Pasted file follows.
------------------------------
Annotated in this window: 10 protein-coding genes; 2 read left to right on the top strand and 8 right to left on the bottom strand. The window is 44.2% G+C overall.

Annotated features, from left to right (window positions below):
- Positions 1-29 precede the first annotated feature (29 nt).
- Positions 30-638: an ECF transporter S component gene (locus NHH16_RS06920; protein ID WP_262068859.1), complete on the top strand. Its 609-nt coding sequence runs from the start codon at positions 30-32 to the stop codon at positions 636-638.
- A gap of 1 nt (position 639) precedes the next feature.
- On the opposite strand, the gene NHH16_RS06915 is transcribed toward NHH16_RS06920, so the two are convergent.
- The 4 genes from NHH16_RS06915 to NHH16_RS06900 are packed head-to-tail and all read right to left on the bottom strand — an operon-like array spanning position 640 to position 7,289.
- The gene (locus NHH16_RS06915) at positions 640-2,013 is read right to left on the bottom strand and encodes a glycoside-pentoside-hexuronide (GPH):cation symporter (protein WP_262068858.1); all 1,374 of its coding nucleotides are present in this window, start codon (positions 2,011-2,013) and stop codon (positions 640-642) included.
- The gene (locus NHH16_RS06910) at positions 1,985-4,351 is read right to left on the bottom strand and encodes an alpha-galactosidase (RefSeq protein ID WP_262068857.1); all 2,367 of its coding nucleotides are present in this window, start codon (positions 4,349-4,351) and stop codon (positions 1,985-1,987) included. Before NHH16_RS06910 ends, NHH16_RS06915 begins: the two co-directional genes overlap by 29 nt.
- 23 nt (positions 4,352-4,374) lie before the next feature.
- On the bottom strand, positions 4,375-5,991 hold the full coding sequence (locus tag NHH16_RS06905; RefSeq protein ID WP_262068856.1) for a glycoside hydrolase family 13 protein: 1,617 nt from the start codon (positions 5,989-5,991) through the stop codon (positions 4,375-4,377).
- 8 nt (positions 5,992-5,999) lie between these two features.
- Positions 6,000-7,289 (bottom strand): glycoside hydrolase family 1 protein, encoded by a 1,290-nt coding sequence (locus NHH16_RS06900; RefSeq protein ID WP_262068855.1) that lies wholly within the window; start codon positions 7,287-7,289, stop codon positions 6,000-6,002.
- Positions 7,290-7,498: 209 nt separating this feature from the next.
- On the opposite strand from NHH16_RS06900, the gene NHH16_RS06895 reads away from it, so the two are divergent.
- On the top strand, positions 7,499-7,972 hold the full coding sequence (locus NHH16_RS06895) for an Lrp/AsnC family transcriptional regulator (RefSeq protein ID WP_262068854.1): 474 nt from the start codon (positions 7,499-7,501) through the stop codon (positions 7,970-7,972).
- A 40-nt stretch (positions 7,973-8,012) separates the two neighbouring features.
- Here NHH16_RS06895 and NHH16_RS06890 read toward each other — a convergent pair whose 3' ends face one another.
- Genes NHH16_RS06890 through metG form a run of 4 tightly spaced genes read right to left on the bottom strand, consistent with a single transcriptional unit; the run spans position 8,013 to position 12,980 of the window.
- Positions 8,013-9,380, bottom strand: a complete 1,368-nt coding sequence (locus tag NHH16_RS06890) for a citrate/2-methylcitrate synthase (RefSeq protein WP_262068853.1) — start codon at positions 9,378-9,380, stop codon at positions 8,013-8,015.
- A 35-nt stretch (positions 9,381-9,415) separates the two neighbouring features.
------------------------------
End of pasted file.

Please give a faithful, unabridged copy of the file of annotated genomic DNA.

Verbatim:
Annotated in this window: 10 protein-coding genes; 2 read left to right on the top strand and 8 right to left on the bottom strand. The window is 44.2% G+C overall.

Annotated features, from left to right (window positions below):
- Positions 1-29 precede the first annotated feature (29 nt).
- Positions 30-638: an ECF transporter S component gene (locus NHH16_RS06920; protein ID WP_262068859.1), complete on the top strand. Its 609-nt coding sequence runs from the start codon at positions 30-32 to the stop codon at positions 636-638.
- A gap of 1 nt (position 639) precedes the next feature.
- On the opposite strand, the gene NHH16_RS06915 is transcribed toward NHH16_RS06920, so the two are convergent.
- The 4 genes from NHH16_RS06915 to NHH16_RS06900 are packed head-to-tail and all read right to left on the bottom strand — an operon-like array spanning position 640 to position 7,289.
- The gene (locus NHH16_RS06915) at positions 640-2,013 is read right to left on the bottom strand and encodes a glycoside-pentoside-hexuronide (GPH):cation symporter (protein WP_262068858.1); all 1,374 of its coding nucleotides are present in this window, start codon (positions 2,011-2,013) and stop codon (positions 640-642) included.
- The gene (locus NHH16_RS06910) at positions 1,985-4,351 is read right to left on the bottom strand and encodes an alpha-galactosidase (RefSeq protein ID WP_262068857.1); all 2,367 of its coding nucleotides are present in this window, start codon (positions 4,349-4,351) and stop codon (positions 1,985-1,987) included. Before NHH16_RS06910 ends, NHH16_RS06915 begins: the two co-directional genes overlap by 29 nt.
- 23 nt (positions 4,352-4,374) lie before the next feature.
- On the bottom strand, positions 4,375-5,991 hold the full coding sequence (locus tag NHH16_RS06905; RefSeq protein ID WP_262068856.1) for a glycoside hydrolase family 13 protein: 1,617 nt from the start codon (positions 5,989-5,991) through the stop codon (positions 4,375-4,377).
- 8 nt (positions 5,992-5,999) lie between these two features.
- Positions 6,000-7,289 (bottom strand): glycoside hydrolase family 1 protein, encoded by a 1,290-nt coding sequence (locus NHH16_RS06900; RefSeq protein ID WP_262068855.1) that lies wholly within the window; start codon positions 7,287-7,289, stop codon positions 6,000-6,002.
- Positions 7,290-7,498: 209 nt separating this feature from the next.
- On the opposite strand from NHH16_RS06900, the gene NHH16_RS06895 reads away from it, so the two are divergent.
- On the top strand, positions 7,499-7,972 hold the full coding sequence (locus NHH16_RS06895) for an Lrp/AsnC family transcriptional regulator (RefSeq protein ID WP_262068854.1): 474 nt from the start codon (positions 7,499-7,501) through the stop codon (positions 7,970-7,972).
- A 40-nt stretch (positions 7,973-8,012) separates the two neighbouring features.
- Here NHH16_RS06895 and NHH16_RS06890 read toward each other — a convergent pair whose 3' ends face one another.
- Genes NHH16_RS06890 through metG form a run of 4 tightly spaced genes read right to left on the bottom strand, consistent with a single transcriptional unit; the run spans position 8,013 to position 12,980 of the window.
- Positions 8,013-9,380, bottom strand: a complete 1,368-nt coding sequence (locus tag NHH16_RS06890) for a citrate/2-methylcitrate synthase (RefSeq protein WP_262068853.1) — start codon at positions 9,378-9,380, stop codon at positions 8,013-8,015.
- A 35-nt stretch (positions 9,381-9,415) separates the two neighbouring features.